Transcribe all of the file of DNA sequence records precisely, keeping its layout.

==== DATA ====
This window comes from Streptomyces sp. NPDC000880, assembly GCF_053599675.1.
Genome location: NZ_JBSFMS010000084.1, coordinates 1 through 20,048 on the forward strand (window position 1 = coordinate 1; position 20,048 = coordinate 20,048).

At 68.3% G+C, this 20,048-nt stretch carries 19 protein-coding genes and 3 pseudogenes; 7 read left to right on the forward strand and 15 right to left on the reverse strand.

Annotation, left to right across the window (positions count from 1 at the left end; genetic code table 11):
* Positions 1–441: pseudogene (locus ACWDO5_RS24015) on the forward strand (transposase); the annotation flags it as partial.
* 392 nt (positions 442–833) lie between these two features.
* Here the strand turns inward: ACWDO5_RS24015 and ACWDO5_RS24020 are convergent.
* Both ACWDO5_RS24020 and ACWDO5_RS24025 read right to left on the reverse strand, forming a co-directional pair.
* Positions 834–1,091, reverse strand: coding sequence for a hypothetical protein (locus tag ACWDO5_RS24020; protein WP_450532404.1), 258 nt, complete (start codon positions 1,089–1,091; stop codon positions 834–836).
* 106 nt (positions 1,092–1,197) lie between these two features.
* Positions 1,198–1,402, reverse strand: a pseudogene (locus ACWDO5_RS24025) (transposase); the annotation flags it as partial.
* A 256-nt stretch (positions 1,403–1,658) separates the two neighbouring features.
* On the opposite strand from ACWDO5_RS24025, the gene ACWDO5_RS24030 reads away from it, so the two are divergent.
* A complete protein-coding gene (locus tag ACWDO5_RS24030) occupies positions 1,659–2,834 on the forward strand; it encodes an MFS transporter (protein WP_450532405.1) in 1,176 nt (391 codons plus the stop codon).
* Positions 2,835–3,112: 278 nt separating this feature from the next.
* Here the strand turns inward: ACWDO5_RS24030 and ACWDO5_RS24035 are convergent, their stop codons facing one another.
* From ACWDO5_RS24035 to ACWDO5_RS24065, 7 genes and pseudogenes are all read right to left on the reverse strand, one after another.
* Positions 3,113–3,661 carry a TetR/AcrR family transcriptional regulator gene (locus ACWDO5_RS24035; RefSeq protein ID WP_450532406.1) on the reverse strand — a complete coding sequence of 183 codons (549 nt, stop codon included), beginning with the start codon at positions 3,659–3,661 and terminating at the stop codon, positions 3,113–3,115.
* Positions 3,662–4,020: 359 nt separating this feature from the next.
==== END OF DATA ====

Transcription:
This window comes from Streptomyces sp. NPDC000880, assembly GCF_053599675.1.
Genome location: NZ_JBSFMS010000084.1, coordinates 1 through 20,048 on the forward strand (window position 1 = coordinate 1; position 20,048 = coordinate 20,048).

At 68.3% G+C, this 20,048-nt stretch carries 19 protein-coding genes and 3 pseudogenes; 7 read left to right on the forward strand and 15 right to left on the reverse strand.

Annotation, left to right across the window (positions count from 1 at the left end; genetic code table 11):
* Positions 1–441: pseudogene (locus ACWDO5_RS24015) on the forward strand (transposase); the annotation flags it as partial.
* 392 nt (positions 442–833) lie between these two features.
* Here the strand turns inward: ACWDO5_RS24015 and ACWDO5_RS24020 are convergent.
* Both ACWDO5_RS24020 and ACWDO5_RS24025 read right to left on the reverse strand, forming a co-directional pair.
* Positions 834–1,091, reverse strand: coding sequence for a hypothetical protein (locus tag ACWDO5_RS24020; protein WP_450532404.1), 258 nt, complete (start codon positions 1,089–1,091; stop codon positions 834–836).
* 106 nt (positions 1,092–1,197) lie between these two features.
* Positions 1,198–1,402, reverse strand: a pseudogene (locus ACWDO5_RS24025) (transposase); the annotation flags it as partial.
* A 256-nt stretch (positions 1,403–1,658) separates the two neighbouring features.
* On the opposite strand from ACWDO5_RS24025, the gene ACWDO5_RS24030 reads away from it, so the two are divergent.
* A complete protein-coding gene (locus tag ACWDO5_RS24030) occupies positions 1,659–2,834 on the forward strand; it encodes an MFS transporter (protein WP_450532405.1) in 1,176 nt (391 codons plus the stop codon).
* Positions 2,835–3,112: 278 nt separating this feature from the next.
* Here the strand turns inward: ACWDO5_RS24030 and ACWDO5_RS24035 are convergent, their stop codons facing one another.
* From ACWDO5_RS24035 to ACWDO5_RS24065, 7 genes and pseudogenes are all read right to left on the reverse strand, one after another.
* Positions 3,113–3,661 carry a TetR/AcrR family transcriptional regulator gene (locus ACWDO5_RS24035; RefSeq protein ID WP_450532406.1) on the reverse strand — a complete coding sequence of 183 codons (549 nt, stop codon included), beginning with the start codon at positions 3,659–3,661 and terminating at the stop codon, positions 3,113–3,115.
* Positions 3,662–4,020: 359 nt separating this feature from the next.